Charlotte Teen Weapon Suspects Up; Mayor: System Broken


Charlotte-Mecklenburg Police arrested more than 120 juvenile suspects who were carrying weapons in 2006– nearly double the number from 2005, reports WCNC-TV. “That's a troubling sign, I think for our community,” said Police Chief Darrel Stephens. Stephens said juvenile crime is a growing problem nationwide. He said a rise in the population of teenagers in Mecklenburg County could explain at least part of the local increase.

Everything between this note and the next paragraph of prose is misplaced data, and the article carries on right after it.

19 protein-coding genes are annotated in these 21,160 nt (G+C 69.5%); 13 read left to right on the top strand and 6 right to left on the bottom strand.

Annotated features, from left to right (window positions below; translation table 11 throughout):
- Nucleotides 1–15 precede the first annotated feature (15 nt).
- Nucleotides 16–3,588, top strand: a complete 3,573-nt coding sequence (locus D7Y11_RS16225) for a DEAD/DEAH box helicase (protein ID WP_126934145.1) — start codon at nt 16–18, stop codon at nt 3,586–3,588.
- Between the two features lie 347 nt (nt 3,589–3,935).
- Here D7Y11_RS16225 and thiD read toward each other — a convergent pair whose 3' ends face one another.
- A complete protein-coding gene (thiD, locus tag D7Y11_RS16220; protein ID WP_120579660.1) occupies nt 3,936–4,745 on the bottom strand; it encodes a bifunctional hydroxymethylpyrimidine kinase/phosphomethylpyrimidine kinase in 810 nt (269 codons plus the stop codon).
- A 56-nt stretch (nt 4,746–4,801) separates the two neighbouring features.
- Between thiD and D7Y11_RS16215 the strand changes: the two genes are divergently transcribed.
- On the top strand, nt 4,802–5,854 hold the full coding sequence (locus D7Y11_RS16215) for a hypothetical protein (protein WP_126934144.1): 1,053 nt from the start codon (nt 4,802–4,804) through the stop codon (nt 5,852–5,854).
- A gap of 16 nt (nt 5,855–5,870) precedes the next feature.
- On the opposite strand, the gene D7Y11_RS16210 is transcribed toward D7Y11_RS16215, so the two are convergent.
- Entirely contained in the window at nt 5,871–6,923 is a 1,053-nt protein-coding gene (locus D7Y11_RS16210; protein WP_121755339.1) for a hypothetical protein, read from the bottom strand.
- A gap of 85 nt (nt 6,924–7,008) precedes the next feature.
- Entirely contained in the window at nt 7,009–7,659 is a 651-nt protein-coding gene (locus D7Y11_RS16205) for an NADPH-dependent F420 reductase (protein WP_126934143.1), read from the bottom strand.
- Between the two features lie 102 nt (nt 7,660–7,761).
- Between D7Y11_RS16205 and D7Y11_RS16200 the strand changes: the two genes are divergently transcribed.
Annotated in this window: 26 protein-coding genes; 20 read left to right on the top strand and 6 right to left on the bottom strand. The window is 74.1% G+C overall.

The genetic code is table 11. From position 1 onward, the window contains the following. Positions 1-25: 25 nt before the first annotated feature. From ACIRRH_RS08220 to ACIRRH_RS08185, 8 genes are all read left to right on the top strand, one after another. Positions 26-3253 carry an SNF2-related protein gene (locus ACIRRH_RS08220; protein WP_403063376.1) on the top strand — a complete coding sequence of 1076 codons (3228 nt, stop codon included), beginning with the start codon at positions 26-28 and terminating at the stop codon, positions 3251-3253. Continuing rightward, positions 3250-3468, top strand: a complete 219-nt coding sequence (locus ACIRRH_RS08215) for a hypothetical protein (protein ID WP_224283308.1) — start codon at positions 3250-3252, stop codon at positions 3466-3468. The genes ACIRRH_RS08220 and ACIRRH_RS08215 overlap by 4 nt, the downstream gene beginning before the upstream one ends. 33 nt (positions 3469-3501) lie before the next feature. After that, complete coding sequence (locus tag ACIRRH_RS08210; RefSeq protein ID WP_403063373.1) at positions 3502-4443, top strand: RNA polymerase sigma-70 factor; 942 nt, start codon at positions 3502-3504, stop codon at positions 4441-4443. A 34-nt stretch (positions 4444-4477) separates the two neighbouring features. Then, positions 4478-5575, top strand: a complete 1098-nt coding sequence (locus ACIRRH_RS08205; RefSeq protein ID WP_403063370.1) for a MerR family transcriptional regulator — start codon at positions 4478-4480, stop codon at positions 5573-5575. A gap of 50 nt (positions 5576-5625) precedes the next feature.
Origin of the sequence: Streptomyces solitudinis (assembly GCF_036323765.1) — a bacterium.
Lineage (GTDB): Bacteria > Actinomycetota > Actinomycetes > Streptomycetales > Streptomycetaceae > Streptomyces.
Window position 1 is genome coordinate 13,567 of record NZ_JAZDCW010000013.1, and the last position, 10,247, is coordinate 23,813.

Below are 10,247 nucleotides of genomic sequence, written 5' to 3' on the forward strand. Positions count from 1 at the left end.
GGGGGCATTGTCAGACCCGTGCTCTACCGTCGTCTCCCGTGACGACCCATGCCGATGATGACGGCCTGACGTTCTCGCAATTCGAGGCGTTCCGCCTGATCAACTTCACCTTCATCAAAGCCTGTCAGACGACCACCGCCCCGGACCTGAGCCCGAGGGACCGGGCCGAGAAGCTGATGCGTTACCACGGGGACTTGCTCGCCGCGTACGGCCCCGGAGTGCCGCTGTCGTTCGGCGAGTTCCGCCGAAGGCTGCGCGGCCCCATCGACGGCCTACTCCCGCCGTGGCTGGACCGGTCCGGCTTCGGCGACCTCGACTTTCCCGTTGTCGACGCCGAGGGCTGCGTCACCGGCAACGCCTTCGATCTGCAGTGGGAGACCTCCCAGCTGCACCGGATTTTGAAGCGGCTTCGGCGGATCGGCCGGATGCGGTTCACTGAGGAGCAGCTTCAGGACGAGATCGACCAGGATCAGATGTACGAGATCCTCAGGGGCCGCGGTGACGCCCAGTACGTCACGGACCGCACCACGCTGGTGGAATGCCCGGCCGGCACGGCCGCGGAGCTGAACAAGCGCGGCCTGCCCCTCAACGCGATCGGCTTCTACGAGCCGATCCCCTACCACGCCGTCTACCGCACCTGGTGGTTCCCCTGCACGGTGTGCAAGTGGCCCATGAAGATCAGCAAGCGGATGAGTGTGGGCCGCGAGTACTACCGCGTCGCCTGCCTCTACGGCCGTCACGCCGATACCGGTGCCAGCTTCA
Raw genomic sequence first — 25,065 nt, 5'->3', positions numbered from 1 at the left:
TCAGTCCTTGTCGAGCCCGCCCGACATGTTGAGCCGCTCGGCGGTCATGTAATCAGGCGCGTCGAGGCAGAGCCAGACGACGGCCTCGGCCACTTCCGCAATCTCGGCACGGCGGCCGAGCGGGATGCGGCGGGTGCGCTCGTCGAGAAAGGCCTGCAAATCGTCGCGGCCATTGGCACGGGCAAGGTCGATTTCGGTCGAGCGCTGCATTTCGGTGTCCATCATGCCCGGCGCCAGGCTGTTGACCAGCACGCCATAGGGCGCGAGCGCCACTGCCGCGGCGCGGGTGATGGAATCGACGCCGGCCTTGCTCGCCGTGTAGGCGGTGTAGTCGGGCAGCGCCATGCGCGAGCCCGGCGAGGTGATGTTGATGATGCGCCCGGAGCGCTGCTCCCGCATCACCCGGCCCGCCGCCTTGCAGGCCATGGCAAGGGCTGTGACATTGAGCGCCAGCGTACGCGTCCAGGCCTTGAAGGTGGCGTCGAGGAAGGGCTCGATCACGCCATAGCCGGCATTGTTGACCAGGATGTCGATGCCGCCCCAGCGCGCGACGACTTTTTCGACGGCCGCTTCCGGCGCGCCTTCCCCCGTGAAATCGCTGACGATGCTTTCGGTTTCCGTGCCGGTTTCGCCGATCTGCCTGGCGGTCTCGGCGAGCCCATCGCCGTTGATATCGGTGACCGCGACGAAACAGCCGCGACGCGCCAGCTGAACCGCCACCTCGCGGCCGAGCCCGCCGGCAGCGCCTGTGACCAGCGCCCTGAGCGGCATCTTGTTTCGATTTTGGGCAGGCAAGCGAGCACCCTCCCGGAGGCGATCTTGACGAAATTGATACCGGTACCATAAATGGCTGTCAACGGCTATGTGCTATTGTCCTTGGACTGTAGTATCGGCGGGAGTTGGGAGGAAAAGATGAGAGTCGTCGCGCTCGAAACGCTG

The statistics were released hours after detectives arrested a boy, 14, for murder. “It's a tragedy that we have allowed a 14-year-old, or a 15-year-old or a 16-year-old, or a 17-year-old to get into that position when we've got the kind of country and the kid of resources that we've got,” said Stephens. He urged more after-school programs and better truancy enforcement. He said police see “the highest crime time (between) three to four o'clock in the afternoon and that's largely because we have a lot of kids that have no supervision.” City leaders maintain overcrowded jails and an overwhelmed court system is allowing repeat offenders to commit crimes with little or no punishment. “The system is broken and it must be fixed,” said Mayor Pat McCrory.


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